W3C home > Mailing lists > Public > public-html-a11y@w3.org > December 2009

Re: CHANGE PROPOSAL: Table Summary

From: Laura Carlson <laura.lee.carlson@gmail.com>
Date: Sat, 5 Dec 2009 14:45:53 -0600
Message-ID: <1c8dbcaa0912051245s3161cf6cka18577363048625d@mail.gmail.com>
To: Ian Hickson <ian@hixie.ch>, John Foliot <jfoliot@stanford.edu>
Cc: Matt May <mattmay@adobe.com>, Leif Halvard Silli <xn--mlform-iua@xn--mlform-iua.no>, HTML Accessibility Task Force <public-html-a11y@w3.org>
Hi Ian and John,

John Foliot wrote:

>> It comes down to two perspectives: Universal Design versus Accommodation
>> features.  In a perfect world, Universal Design would solve all
>> problems, as the Design would be, well, Universal.  However, when
>> Universal Design fails is there another way forward?  The answer is via
>> Accommodation features.  @summary is one such Accommodation feature - it
>> exists when other 'solutions' are either not viable or wanted, for
>> whatever reason. Matt May and Cynthia Shelly are two senior developers
>> who have specifically noted in the context of *this thread* that they
>> have experienced, first hand, the tug and pull of Accessibility
>> Requirements versus other Business and Aesthetic considerations, and
>> they, like I, have experienced more than once the defeat of
>> Accessibility enhancements (or even basic needs) to the Trump Card of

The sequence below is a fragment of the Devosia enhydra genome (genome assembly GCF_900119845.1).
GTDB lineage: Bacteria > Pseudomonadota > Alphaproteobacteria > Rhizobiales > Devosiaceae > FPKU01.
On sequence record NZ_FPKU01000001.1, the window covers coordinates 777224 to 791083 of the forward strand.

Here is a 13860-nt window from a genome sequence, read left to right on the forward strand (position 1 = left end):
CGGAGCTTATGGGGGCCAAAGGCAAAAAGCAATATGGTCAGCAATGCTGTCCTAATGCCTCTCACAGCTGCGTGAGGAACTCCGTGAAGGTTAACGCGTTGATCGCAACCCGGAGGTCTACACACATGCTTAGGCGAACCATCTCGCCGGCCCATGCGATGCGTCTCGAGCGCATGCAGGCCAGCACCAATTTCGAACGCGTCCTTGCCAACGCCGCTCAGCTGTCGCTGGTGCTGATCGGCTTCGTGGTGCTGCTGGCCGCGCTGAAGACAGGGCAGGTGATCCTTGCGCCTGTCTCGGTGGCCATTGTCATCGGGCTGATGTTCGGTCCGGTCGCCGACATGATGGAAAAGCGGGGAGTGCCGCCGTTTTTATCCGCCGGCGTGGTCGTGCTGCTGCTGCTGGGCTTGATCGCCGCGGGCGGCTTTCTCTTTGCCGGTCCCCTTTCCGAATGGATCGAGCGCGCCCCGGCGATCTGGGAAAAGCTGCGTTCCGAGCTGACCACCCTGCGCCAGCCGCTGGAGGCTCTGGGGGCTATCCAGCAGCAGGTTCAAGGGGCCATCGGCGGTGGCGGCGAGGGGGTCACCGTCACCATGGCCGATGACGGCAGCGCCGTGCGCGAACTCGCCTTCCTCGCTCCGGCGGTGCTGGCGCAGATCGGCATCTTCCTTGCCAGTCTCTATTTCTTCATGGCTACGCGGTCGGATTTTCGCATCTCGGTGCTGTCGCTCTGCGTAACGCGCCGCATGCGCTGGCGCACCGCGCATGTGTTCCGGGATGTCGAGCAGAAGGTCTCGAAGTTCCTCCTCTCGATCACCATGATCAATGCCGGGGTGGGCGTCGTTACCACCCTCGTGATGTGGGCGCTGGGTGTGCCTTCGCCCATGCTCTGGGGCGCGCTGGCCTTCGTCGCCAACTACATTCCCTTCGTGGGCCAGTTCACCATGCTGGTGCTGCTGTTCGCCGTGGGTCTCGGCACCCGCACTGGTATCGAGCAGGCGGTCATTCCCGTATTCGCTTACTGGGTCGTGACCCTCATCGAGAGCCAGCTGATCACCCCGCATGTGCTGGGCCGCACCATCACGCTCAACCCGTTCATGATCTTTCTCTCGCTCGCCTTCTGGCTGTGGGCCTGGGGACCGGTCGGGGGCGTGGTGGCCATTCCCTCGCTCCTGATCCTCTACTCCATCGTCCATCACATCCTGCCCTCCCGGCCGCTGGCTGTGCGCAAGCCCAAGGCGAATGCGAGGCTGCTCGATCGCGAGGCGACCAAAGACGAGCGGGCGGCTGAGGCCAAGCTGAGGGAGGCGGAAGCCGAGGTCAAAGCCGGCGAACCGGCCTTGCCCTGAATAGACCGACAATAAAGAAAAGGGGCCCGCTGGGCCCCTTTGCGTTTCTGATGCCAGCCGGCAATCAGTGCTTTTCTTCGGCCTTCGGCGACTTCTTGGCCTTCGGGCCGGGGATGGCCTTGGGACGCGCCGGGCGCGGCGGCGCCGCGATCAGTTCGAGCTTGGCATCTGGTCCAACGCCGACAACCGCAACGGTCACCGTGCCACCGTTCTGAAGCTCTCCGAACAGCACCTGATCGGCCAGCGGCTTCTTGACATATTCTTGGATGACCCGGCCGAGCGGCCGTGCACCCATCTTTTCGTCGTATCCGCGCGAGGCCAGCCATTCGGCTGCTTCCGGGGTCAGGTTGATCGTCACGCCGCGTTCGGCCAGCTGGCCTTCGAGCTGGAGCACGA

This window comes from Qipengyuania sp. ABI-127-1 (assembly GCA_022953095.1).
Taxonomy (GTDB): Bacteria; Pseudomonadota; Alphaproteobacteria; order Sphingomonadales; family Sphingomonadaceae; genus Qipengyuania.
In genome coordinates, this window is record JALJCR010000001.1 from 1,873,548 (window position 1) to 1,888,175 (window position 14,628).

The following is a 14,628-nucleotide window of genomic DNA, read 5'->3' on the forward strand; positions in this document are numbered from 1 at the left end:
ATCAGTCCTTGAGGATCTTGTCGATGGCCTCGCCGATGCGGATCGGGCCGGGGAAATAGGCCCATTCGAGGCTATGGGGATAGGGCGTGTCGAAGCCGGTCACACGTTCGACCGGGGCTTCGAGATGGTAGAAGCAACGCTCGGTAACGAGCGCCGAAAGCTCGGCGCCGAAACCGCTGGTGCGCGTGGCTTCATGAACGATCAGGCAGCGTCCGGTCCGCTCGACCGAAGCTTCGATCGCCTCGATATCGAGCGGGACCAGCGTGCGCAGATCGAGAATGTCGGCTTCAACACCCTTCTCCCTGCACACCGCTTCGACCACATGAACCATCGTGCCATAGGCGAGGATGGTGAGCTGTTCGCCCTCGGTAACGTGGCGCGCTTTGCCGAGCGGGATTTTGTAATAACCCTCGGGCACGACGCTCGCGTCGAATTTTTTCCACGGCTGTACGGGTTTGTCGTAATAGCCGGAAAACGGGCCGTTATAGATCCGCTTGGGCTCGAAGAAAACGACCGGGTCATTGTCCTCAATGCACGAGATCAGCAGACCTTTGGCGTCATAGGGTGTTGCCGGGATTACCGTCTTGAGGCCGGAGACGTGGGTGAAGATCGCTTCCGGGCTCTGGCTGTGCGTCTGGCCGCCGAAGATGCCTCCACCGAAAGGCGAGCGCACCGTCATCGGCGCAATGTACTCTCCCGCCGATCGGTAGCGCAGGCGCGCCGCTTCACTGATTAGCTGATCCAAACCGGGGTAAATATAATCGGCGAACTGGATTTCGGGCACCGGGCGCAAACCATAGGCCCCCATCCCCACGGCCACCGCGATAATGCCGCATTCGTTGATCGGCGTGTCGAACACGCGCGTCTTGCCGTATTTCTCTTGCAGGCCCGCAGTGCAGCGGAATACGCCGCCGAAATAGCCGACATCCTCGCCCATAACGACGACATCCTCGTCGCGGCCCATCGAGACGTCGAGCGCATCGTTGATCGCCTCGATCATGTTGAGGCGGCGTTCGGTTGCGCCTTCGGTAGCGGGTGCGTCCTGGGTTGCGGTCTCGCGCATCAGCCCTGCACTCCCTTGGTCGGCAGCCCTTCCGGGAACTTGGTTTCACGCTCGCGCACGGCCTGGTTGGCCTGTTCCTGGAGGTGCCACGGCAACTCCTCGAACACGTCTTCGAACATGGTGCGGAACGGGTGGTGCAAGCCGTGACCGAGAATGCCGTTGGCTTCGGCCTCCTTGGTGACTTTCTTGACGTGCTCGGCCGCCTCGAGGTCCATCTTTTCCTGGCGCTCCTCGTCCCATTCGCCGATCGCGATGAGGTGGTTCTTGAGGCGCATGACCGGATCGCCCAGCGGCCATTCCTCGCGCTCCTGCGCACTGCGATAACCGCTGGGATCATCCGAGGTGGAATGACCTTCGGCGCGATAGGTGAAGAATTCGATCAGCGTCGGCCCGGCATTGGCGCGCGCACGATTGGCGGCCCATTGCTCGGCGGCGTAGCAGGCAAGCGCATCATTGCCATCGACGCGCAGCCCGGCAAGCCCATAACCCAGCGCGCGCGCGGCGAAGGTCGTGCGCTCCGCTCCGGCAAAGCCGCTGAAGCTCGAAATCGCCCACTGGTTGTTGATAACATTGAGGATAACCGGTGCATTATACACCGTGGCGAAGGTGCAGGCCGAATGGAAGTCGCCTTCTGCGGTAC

>> other voices at the decision table. Having solutions such as @summary in
>> the developer's toolbox provides an additional option when options are
>> required - it allows for a compromise solution that you have not offered
>> in any other way.

Ian Hickson wrote:

> I'm not arguing with the principle; I'm arguing with this
> application of the principle.

If I recall correctly, Ian didn't you argue the same against restoring
the table headers attribute for a year and a half and yet ended up
restoring @headers in the spec making it conforming?

If that is correct from your perspective, what is the difference
between the @headers issue [1] and the @summary issue [2]? They are
both accessibility accommodations. What is the difference in applying
the principle in the two cases?


Best Regards,

[1] http://esw.w3.org/topic/HTML/IssueTableHeaders
[2] http://esw.w3.org/topic/HTML/SummaryForTABLE

Laura L. Carlson
Received on Saturday, 5 December 2009 20:46:33 UTC

This archive was generated by hypermail 2.4.0 : Friday, 17 January 2020 19:55:27 UTC